Aim for realness not perfection in your professional life

Chris Esh

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I’m the father of two young kids. In the few years I’ve been in business, there have been many occasions where I’ve had to have a phone/video call with a client while on parenting duty.

Early in my business, I used to be mortified if my kids made their presence known with a cry or weird sound. I was afraid my clients wouldn’t take me seriously if they knew I was working from home with kids under my supervision. I wanted to be perceived as a Serious Professional. Not as a dad standing on the pile of trash my child meticulously emptied from my office trash can, which I allowed of course because, hell, at least it kept him quiet.

I Feel You, Bro


Fake it ‘Til You Make an Ass of Yourself

After too many awkward background sounds, though, I eventually realized I wasn’t fooling anybody. So when I had to take a call while on parent duty, I started giving clients a heads up at the start of a call.

And guess what, most clients thought it was really sweet and said “Aww,” or told me about their kids. Nobody ever said, “Kids? How do you expect to build me a good website if you’re all concerned with raising your kids?!?”

Here’s what I’ve learned: People like working with real people. Not perfectly poised characters from stock photos, but real live people, with warts and all.

Those moments of talking about kids with clients often opened a crack in our professional veneers, and allowed us to connect as humans outside of our occupational roles. It made my clients like and trust me more.

Confidence is Sexy

When you look at websites in any industry, you see a lot of companies and organizations trying to appear bigger, cooler, smarter, or more important than they actually are. But instead of impressing potential clients, they at best end up looking just like all their competitors. At worst, they look like frauds and wannabes.

Either way, they fail to create a trust-based human connection with their users, and they often end up hiding their strengths.

For example, many solopreneurs refer to their companies as “we,” under the assumption that potential clients will look down on them for being a one-person shop. But what if your clients actually see that as a good thing? It means when they call your number, they’ll talk to you, the expert they’re hiring rather than some receptionist. They may not be able to reach you round the clock like a larger business, but when they do, they’ll be far more likely to get their questions answered right away.

It’s not that it’s better to be solo than to have a staff, or that having kids will advance your business (it definitely won’t). The point is it’s better to be the person/business/organization you actually are than to pretend to be something you’re not. Whether in person or online, trust can’t happen without authenticity.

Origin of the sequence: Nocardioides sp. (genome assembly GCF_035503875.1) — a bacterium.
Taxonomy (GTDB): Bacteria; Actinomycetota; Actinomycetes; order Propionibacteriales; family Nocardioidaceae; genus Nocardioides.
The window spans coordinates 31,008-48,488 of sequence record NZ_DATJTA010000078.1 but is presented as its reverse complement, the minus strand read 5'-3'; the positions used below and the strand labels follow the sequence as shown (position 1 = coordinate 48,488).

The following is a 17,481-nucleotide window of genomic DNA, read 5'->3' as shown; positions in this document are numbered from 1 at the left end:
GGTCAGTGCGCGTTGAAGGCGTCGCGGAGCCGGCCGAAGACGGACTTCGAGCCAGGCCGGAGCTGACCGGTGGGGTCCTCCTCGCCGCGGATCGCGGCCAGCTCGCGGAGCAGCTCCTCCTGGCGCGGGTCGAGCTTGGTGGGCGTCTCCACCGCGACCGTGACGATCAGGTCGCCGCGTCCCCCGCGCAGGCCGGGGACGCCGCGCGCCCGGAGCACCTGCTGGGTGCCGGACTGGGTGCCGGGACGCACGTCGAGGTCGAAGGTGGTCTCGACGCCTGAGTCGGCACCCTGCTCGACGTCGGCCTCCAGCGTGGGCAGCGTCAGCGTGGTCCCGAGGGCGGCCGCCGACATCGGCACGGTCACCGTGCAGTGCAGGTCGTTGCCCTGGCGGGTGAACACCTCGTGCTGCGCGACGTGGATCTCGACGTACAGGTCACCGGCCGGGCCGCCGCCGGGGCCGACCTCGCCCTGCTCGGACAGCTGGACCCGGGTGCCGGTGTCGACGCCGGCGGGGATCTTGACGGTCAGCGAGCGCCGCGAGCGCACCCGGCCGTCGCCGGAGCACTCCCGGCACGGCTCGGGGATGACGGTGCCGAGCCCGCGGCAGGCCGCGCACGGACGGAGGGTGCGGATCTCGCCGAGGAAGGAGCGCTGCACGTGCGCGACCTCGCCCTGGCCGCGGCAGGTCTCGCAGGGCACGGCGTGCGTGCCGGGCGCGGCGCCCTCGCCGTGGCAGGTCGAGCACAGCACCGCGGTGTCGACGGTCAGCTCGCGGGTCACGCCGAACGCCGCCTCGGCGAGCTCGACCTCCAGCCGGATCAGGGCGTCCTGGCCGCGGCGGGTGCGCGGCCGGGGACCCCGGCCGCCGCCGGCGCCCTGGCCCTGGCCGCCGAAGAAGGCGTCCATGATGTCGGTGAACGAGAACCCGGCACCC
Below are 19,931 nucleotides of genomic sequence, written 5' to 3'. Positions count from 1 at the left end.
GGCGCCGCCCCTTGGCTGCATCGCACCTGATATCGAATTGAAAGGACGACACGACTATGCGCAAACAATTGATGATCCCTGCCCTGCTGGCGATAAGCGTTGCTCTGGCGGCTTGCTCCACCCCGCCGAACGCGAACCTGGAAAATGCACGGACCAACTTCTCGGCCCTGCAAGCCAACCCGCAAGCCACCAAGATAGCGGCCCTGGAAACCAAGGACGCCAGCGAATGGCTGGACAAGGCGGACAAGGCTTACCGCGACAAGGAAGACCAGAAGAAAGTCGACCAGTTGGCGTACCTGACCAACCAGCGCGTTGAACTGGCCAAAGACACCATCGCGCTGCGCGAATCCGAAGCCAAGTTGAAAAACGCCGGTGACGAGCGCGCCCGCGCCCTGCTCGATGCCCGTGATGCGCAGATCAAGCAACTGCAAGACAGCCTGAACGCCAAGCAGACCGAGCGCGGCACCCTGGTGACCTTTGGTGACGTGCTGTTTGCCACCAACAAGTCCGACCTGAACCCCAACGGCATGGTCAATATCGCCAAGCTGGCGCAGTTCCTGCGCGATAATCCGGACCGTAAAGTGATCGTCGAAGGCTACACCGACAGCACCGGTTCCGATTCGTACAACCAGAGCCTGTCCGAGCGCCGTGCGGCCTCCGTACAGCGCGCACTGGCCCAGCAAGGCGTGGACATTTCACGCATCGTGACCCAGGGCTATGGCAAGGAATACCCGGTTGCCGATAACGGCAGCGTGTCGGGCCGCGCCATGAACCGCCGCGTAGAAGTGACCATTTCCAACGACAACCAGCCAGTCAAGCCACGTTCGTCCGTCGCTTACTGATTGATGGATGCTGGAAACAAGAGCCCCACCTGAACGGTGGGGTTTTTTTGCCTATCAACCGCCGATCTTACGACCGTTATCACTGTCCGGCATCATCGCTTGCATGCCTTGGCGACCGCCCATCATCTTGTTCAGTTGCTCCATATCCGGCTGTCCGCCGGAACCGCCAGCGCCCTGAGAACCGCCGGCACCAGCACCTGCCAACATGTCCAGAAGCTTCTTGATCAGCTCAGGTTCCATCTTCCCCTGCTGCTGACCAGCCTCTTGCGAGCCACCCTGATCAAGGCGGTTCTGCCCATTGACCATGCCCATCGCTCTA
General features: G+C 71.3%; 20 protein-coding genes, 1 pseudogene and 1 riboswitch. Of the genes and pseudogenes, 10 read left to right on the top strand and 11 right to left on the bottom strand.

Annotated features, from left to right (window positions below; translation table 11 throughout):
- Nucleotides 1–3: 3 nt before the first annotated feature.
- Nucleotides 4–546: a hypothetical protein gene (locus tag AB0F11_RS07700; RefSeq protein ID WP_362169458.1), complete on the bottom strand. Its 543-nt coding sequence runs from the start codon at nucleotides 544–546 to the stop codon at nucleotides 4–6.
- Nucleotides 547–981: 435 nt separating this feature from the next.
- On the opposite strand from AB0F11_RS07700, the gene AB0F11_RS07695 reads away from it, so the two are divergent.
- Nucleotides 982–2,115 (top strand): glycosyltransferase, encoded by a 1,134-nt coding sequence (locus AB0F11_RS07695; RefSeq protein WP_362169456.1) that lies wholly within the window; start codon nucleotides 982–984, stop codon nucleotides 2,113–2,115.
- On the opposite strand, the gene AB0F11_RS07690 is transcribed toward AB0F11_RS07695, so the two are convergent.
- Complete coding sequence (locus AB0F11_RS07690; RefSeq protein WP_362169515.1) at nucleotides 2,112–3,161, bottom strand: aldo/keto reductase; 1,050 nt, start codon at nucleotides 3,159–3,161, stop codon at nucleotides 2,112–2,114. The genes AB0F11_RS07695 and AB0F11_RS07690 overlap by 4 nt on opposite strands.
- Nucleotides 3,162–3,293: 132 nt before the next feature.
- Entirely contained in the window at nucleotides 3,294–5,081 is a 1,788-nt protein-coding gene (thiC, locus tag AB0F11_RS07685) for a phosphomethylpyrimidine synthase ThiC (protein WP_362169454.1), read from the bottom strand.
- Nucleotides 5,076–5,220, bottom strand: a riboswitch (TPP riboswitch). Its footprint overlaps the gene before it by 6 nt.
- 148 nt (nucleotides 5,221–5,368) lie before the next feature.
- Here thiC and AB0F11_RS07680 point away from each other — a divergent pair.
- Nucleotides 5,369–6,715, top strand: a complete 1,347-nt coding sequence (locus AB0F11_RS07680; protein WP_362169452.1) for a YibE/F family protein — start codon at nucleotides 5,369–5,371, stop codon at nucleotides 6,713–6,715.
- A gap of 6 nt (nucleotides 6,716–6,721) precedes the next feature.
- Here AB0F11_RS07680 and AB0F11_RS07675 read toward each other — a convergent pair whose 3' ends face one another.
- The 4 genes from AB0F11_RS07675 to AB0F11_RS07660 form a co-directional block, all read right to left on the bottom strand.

Using My Children for Selfish Marketing Needs

The first website I built for my business was focused on proving myself as a legit professional. When I redesigned it earlier this year, I shifted course and aimed to instead present myself as an authentic, trustworthy human.

I embraced my role as a working parent by including a picture of an all-too-familiar office scene.

For some people that look at my website, this might be too casual and personal, and that’s OK with me. People that have a positive reaction to this sort of thing are much more likely to be a good fit for my business anyway. After all, uptight humorless people aren’t my target audience.

Keep It Real

Humans have a nasty tendency to see our unique traits as weaknesses. We wish we could be more like our professional idols and successful competitors, and we look at our own oddities with contempt.

The reality is, people today crave authenticity. You may not be the best there is, but if you’re confident enough to step out as the real you, people will be drawn to your realness.

People want to do business with real people. That’s why you see a lot of big companies featuring huge pictures of their support staff on their websites. They get that people aren’t attracted to faceless corporations, so they try their darnest to make sure people know that “we’re real people too!”

Exhibit A: GoDaddy

But then you look at actual small businesses and nonprofit websites and you can’t find a single photo of an employee or owner. It makes me want to pull my hair out. Their small, personal service is the one thing they possess that larger companies can’t match—is hidden because they’re self-conscious about being too small.

Stop shooting yourself in the foot.

It takes a bit of vulnerability and a leap of faith sometimes. But bringing your real self into your professional world allows for trusting relationships to develop.

Aim for realness, not perfection.


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